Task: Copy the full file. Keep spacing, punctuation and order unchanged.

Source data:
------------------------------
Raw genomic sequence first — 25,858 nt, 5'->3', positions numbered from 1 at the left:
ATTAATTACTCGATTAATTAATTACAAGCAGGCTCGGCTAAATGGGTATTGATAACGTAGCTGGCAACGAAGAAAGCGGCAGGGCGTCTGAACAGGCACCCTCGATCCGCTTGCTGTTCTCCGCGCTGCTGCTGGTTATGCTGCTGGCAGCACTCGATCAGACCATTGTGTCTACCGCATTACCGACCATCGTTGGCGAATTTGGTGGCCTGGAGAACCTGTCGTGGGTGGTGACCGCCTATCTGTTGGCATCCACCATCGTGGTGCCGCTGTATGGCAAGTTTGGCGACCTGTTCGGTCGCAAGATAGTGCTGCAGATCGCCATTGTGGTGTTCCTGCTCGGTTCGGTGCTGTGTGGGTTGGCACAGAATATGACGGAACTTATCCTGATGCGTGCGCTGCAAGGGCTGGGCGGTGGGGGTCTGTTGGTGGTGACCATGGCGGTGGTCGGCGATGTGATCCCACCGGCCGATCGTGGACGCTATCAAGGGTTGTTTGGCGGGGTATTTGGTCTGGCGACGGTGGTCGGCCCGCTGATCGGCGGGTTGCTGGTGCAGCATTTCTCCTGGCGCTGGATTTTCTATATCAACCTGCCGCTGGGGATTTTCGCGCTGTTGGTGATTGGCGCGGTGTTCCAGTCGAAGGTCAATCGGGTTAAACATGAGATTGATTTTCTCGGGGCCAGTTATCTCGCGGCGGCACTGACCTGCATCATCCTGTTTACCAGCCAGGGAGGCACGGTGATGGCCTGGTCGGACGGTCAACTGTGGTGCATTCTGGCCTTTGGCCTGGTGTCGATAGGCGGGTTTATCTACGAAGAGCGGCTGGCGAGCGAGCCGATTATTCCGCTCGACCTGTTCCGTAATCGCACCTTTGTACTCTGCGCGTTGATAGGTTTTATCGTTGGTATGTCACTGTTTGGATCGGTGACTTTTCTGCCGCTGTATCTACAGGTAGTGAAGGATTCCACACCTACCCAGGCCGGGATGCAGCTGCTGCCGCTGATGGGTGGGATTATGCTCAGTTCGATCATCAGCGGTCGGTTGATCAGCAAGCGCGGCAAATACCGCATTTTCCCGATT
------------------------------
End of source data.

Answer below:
Raw genomic sequence first — 25,858 nt, 5'->3', positions numbered from 1 at the left:
ATTAATTACTCGATTAATTAATTACAAGCAGGCTCGGCTAAATGGGTATTGATAACGTAGCTGGCAACGAAGAAAGCGGCAGGGCGTCTGAACAGGCACCCTCGATCCGCTTGCTGTTCTCCGCGCTGCTGCTGGTTATGCTGCTGGCAGCACTCGATCAGACCATTGTGTCTACCGCATTACCGACCATCGTTGGCGAATTTGGTGGCCTGGAGAACCTGTCGTGGGTGGTGACCGCCTATCTGTTGGCATCCACCATCGTGGTGCCGCTGTATGGCAAGTTTGGCGACCTGTTCGGTCGCAAGATAGTGCTGCAGATCGCCATTGTGGTGTTCCTGCTCGGTTCGGTGCTGTGTGGGTTGGCACAGAATATGACGGAACTTATCCTGATGCGTGCGCTGCAAGGGCTGGGCGGTGGGGGTCTGTTGGTGGTGACCATGGCGGTGGTCGGCGATGTGATCCCACCGGCCGATCGTGGACGCTATCAAGGGTTGTTTGGCGGGGTATTTGGTCTGGCGACGGTGGTCGGCCCGCTGATCGGCGGGTTGCTGGTGCAGCATTTCTCCTGGCGCTGGATTTTCTATATCAACCTGCCGCTGGGGATTTTCGCGCTGTTGGTGATTGGCGCGGTGTTCCAGTCGAAGGTCAATCGGGTTAAACATGAGATTGATTTTCTCGGGGCCAGTTATCTCGCGGCGGCACTGACCTGCATCATCCTGTTTACCAGCCAGGGAGGCACGGTGATGGCCTGGTCGGACGGTCAACTGTGGTGCATTCTGGCCTTTGGCCTGGTGTCGATAGGCGGGTTTATCTACGAAGAGCGGCTGGCGAGCGAGCCGATTATTCCGCTCGACCTGTTCCGTAATCGCACCTTTGTACTCTGCGCGTTGATAGGTTTTATCGTTGGTATGTCACTGTTTGGATCGGTGACTTTTCTGCCGCTGTATCTACAGGTAGTGAAGGATTCCACACCTACCCAGGCCGGGATGCAGCTGCTGCCGCTGATGGGTGGGATTATGCTCAGTTCGATCATCAGCGGTCGGTTGATCAGCAAGCGCGGCAAATACCGCATTTTCCCGATT